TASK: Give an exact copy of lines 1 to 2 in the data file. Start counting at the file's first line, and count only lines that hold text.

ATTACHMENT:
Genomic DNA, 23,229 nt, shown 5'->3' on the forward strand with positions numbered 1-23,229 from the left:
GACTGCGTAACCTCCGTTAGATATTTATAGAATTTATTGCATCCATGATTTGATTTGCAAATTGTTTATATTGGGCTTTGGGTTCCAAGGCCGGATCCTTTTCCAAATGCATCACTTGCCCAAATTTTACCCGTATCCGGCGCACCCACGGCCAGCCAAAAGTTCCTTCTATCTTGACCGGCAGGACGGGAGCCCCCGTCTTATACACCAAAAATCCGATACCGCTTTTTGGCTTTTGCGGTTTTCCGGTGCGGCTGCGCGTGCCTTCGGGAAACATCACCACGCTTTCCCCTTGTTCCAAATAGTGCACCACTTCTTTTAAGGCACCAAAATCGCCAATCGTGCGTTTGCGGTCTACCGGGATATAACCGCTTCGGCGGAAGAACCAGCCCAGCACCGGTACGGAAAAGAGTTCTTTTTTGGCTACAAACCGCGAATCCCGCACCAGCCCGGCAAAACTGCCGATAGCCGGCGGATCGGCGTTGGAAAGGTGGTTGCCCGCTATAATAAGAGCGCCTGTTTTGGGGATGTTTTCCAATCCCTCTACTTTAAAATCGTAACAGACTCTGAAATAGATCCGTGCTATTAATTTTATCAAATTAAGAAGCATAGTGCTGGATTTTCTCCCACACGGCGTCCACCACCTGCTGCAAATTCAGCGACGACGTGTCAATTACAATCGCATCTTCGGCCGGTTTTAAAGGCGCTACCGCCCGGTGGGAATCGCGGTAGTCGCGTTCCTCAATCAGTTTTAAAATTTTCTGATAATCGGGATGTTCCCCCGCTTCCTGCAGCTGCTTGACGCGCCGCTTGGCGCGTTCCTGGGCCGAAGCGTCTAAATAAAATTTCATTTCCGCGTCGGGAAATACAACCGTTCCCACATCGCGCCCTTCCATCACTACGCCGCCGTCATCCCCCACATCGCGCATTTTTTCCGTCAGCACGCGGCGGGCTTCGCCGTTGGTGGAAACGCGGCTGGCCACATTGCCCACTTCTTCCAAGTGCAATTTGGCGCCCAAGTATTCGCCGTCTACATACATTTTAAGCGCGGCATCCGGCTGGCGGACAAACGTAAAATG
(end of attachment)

Genomic DNA, 23,229 nt, shown 5'->3' on the forward strand with positions numbered 1-23,229 from the left:
GACTGCGTAACCTCCGTTAGATATTTATAGAATTTATTGCATCCATGATTTGATTTGCAAATTGTTTATATTGGGCTTTGGGTTCCAAGGCCGGATCCTTTTCCAAATGCATCACTTGCCCAAATTTTACCCGTATCCGGCGCACCCACGGCCAGCCAAAAGTTCCTTCTATCTTGACCGGCAGGACGGGAGCCCCCGTCTTATACACCAAAAATCCGATACCGCTTTTTGGCTTTTGCGGTTTTCCGGTGCGGCTGCGCGTGCCTTCGGGAAACATCACCACGCTTTCCCCTTGTTCCAAATAGTGCACCACTTCTTTTAAGGCACCAAAATCGCCAATCGTGCGTTTGCGGTCTACCGGGATATAACCGCTTCGGCGGAAGAACCAGCCCAGCACCGGTACGGAAAAGAGTTCTTTTTTGGCTACAAACCGCGAATCCCGCACCAGCCCGGCAAAACTGCCGATAGCCGGCGGATCGGCGTTGGAAAGGTGGTTGCCCGCTATAATAAGAGCGCCTGTTTTGGGGATGTTTTCCAATCCCTCTACTTTAAAATCGTAACAGACTCTGAAATAGATCCGTGCTATTAATTTTATCAAATTAAGAAGCATAGTGCTGGATTTTCTCCCACACGGCGTCCACCACCTGCTGCAAATTCAGCGACGACGTGTCAATTACAATCGCATCTTCGGCCGGTTTTAAAGGCGCTACCGCCCGGTGGGAATCGCGGTAGTCGCGTTCCTCAATCAGTTTTAAAATTTTCTGATAATCGGGATGTTCCCCCGCTTCCTGCAGCTGCTTGACGCGCCGCTTGGCGCGTTCCTGGGCCGAAGCGTCTAAATAAAATTTCATTTCCGCGTCGGGAAATACAACCGTTCCCACATCGCGCCCTTCCATCACTACGCCGCCGTCATCCCCCACATCGCGCATTTTTTCCGTCAGCACGCGGCGGGCTTCGCCGTTGGTGGAAACGCGGCTGGCCACATTGCCCACTTCTTCCAAGTGCAATTTGGCGCCCAAGTATTCGCCGTCTACATACATTTTAAGCGCGGCATCCGGCTGGCGGACAAACGTAAAATG